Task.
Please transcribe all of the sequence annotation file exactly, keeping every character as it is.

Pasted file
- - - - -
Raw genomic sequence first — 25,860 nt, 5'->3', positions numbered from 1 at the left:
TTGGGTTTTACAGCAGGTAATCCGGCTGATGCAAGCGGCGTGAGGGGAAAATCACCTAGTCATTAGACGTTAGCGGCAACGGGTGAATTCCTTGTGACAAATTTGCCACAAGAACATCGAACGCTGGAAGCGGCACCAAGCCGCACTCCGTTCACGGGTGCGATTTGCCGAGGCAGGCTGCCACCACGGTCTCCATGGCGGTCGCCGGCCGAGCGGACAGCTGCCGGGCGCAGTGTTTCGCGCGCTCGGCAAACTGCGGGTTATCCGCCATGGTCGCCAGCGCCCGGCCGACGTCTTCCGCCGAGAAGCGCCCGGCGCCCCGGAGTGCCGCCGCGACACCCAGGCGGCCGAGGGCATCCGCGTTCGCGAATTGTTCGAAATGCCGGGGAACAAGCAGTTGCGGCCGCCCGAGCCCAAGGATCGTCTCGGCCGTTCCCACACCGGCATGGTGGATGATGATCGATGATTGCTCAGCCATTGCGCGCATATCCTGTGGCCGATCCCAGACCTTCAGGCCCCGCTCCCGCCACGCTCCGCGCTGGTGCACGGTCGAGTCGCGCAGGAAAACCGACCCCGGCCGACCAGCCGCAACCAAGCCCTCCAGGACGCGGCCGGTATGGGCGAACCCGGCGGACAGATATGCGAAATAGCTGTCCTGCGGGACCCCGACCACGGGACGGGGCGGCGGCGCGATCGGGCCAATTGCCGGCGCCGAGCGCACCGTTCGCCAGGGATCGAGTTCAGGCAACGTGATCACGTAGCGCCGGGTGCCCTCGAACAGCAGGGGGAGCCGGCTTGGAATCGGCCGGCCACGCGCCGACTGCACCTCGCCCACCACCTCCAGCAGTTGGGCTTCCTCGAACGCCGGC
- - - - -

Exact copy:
Raw genomic sequence first — 25,860 nt, 5'->3', positions numbered from 1 at the left:
TTGGGTTTTACAGCAGGTAATCCGGCTGATGCAAGCGGCGTGAGGGGAAAATCACCTAGTCATTAGACGTTAGCGGCAACGGGTGAATTCCTTGTGACAAATTTGCCACAAGAACATCGAACGCTGGAAGCGGCACCAAGCCGCACTCCGTTCACGGGTGCGATTTGCCGAGGCAGGCTGCCACCACGGTCTCCATGGCGGTCGCCGGCCGAGCGGACAGCTGCCGGGCGCAGTGTTTCGCGCGCTCGGCAAACTGCGGGTTATCCGCCATGGTCGCCAGCGCCCGGCCGACGTCTTCCGCCGAGAAGCGCCCGGCGCCCCGGAGTGCCGCCGCGACACCCAGGCGGCCGAGGGCATCCGCGTTCGCGAATTGTTCGAAATGCCGGGGAACAAGCAGTTGCGGCCGCCCGAGCCCAAGGATCGTCTCGGCCGTTCCCACACCGGCATGGTGGATGATGATCGATGATTGCTCAGCCATTGCGCGCATATCCTGTGGCCGATCCCAGACCTTCAGGCCCCGCTCCCGCCACGCTCCGCGCTGGTGCACGGTCGAGTCGCGCAGGAAAACCGACCCCGGCCGACCAGCCGCAACCAAGCCCTCCAGGACGCGGCCGGTATGGGCGAACCCGGCGGACAGATATGCGAAATAGCTGTCCTGCGGGACCCCGACCACGGGACGGGGCGGCGGCGCGATCGGGCCAATTGCCGGCGCCGAGCGCACCGTTCGCCAGGGATCGAGTTCAGGCAACGTGATCACGTAGCGCCGGGTGCCCTCGAACAGCAGGGGGAGCCGGCTTGGAATCGGCCGGCCACGCGCCGACTGCACCTCGCCCACCACCTCCAGCAGTTGGGCTTCCTCGAACGCCGGC